- Steer clear of linguistic taboos that unnecessarily shut down relationship.
- Avoid reinforcing false perceptions of Christianity that exist among the people you want to reach.
Guided by these three suggestions, I worry that SSA language has little merit in terms of missional effectiveness. Beyond the walls of the church (and even inside some walls, especially among younger people), “gay” communicates far more clearly than “SSA.” As evidenced by phrases like “being born gay” (which, if it were to occur [i], would always precede sexual activity) and “coming out as gay” (which often precedes sexual activity), most people attuned to Western cultural discourse don’t understand the word “gay” as necessarily including sexual activity. Rather, we take it to mean something like “experiencing persistent (exclusive) attraction toward the same sex.” Nor does “gay” always imply a particular political presence or an affinity with the preponderance of the LGBTQ community, as the existence of people like Milo Yiannopoulos and Chadwick Moore demonstrates. Some LGBTQ people might argue that these two and others of their ilk are an embarrassment to the LGBTQ community; but I’ve never heard anyone argue that the political and social affinities of Yiannopoulos and Moore make them no longer gay. In short, if we’re looking for the word that the most people in the West take as the most straightforward name for attraction to the same sex, “gay” is that word.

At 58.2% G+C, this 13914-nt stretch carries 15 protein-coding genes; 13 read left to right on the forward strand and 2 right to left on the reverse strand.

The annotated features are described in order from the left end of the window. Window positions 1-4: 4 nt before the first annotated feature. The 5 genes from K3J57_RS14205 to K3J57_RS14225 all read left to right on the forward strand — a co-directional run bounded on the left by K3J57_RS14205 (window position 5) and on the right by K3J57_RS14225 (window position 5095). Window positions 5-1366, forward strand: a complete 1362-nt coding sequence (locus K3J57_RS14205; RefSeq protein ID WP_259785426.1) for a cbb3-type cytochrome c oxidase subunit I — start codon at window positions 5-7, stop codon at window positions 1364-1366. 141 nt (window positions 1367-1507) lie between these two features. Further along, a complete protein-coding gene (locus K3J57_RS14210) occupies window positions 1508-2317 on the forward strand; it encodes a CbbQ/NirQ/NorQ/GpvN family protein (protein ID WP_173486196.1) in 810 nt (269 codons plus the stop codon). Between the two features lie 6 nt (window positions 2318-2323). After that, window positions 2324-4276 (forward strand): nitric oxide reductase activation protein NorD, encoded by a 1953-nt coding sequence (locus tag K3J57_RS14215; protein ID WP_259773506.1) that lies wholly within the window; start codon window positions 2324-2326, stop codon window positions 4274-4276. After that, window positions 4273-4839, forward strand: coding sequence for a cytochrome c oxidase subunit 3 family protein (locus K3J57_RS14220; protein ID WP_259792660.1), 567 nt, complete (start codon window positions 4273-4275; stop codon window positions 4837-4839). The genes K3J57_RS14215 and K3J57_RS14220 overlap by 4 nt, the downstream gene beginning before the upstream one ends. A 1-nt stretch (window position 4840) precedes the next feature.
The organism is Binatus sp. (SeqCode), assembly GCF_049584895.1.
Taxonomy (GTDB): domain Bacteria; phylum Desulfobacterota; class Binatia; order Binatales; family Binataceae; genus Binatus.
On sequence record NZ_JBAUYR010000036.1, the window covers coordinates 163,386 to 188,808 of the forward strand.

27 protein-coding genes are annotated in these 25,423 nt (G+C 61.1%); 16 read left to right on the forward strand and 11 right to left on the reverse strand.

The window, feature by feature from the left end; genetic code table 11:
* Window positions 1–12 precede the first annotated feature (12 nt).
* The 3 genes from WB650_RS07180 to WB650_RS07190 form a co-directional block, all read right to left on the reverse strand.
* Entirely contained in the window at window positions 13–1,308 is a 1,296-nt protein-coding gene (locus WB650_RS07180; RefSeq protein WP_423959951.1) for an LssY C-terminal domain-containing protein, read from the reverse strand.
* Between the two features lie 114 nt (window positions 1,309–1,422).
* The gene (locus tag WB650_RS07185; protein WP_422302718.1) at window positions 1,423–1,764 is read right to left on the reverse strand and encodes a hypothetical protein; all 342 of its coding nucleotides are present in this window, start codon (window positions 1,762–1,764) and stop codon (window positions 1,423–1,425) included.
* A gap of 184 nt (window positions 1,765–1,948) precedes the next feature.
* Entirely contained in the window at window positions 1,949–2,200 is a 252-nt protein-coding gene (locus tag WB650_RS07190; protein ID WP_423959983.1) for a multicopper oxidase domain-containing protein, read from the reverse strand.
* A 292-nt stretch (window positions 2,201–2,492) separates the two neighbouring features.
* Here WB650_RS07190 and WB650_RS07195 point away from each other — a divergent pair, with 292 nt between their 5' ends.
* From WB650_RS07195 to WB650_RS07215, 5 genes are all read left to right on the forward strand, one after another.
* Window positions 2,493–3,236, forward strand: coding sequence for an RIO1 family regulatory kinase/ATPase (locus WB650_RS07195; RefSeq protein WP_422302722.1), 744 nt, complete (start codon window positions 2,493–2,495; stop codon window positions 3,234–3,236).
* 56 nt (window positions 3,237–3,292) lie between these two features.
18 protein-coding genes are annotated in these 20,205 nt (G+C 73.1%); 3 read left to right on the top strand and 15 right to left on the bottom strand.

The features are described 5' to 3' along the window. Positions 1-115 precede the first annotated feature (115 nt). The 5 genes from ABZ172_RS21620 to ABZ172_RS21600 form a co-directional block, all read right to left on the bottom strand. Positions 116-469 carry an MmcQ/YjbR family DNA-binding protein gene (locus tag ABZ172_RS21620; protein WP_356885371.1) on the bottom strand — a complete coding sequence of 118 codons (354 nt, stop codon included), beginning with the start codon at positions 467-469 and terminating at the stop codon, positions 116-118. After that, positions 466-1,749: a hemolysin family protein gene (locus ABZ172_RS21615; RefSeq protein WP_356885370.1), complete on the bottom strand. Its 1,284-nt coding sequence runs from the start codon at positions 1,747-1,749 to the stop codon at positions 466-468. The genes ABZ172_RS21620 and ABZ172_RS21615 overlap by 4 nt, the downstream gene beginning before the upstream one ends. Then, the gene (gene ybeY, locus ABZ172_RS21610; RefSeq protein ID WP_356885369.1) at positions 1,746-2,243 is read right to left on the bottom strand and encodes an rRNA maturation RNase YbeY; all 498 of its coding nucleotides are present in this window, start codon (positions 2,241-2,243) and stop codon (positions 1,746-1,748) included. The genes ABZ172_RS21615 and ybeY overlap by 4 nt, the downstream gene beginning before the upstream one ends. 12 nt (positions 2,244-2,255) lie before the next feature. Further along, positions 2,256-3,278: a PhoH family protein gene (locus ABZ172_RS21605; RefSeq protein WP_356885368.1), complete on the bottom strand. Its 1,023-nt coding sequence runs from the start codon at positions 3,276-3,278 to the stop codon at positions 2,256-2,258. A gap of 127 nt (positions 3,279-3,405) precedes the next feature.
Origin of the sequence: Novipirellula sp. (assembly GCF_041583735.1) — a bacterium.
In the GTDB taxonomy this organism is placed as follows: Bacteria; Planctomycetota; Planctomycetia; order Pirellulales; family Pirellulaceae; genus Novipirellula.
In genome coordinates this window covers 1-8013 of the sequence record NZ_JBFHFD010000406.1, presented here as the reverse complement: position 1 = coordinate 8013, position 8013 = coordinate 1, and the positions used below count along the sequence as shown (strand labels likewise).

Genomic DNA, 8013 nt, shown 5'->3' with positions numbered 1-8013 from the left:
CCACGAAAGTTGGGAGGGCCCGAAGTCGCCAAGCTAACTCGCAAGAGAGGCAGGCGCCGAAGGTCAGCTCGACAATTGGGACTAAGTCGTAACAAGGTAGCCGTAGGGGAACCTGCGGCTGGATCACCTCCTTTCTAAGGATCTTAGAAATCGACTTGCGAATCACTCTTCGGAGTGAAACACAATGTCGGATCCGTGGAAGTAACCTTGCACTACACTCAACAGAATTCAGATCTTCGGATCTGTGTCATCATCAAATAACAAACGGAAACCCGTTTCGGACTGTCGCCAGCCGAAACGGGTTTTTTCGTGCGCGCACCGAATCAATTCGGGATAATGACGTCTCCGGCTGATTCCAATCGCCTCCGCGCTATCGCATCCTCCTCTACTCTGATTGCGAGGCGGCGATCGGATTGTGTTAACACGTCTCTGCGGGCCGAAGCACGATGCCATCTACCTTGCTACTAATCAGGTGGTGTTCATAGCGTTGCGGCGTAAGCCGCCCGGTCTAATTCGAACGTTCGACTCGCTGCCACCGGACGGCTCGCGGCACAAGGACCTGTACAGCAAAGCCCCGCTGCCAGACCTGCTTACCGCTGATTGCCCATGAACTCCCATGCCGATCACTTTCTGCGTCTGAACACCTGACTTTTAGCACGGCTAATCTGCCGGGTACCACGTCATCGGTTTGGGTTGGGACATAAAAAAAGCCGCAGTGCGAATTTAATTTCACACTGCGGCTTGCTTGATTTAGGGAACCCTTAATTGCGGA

“SSA,” to the contrary, has no such clarity. To some, it sounds like impenetrable Christianese—not malicious, but also not something meant for them. Those LGBTQ people outside the church who are familiar with SSA language likely know it within the context of ex-gay ministries—and this, as I’ve said above, is hardly an honorific connotation to carry. Whether or not those who use “SSA” intendit as a subtle nod to the virtue of orientation change, it is easily received that way by LGBTQ people. Why would I want to use a term that causes unnecessary offense among the very people I’m trying to communicate with?
Finally, on the matter of false perceptions: I know far too many LGBTQ people (and really, wouldn’t one person be too many?) who have heard and believed that it’s impossible for them to be both gay and a follower of Jesus. When I call myself gay, I have the privilege of automatically confronting the lie that “being gay” puts a person irreparably outside of the love of God. On this count, SSA language is a missed opportunity. When we refuse to acknowledge ourselves as “gay,” we not only distance ourselves from others, but we risk subtly reinforcing the condemnation for which Christianity has become tragically and rightfully infamous.
Concern #3: Insufficient Critique of the Christian Status Quo
Perhaps I’ve been implying until now that “SSA” is better for communicating to comfortably ensconced evangelical Christians, whereas “gay” is more effective among other crowds. In one sense, this is absolutely true: “SSA” is far more easily received by the evangelical powers-that-be, whereas “gay” tends to be a disruptive term in these circles. But I’d like to propose that the disruption of “gay” is actually a remarkably healthy thing for these ensconced evangelicals.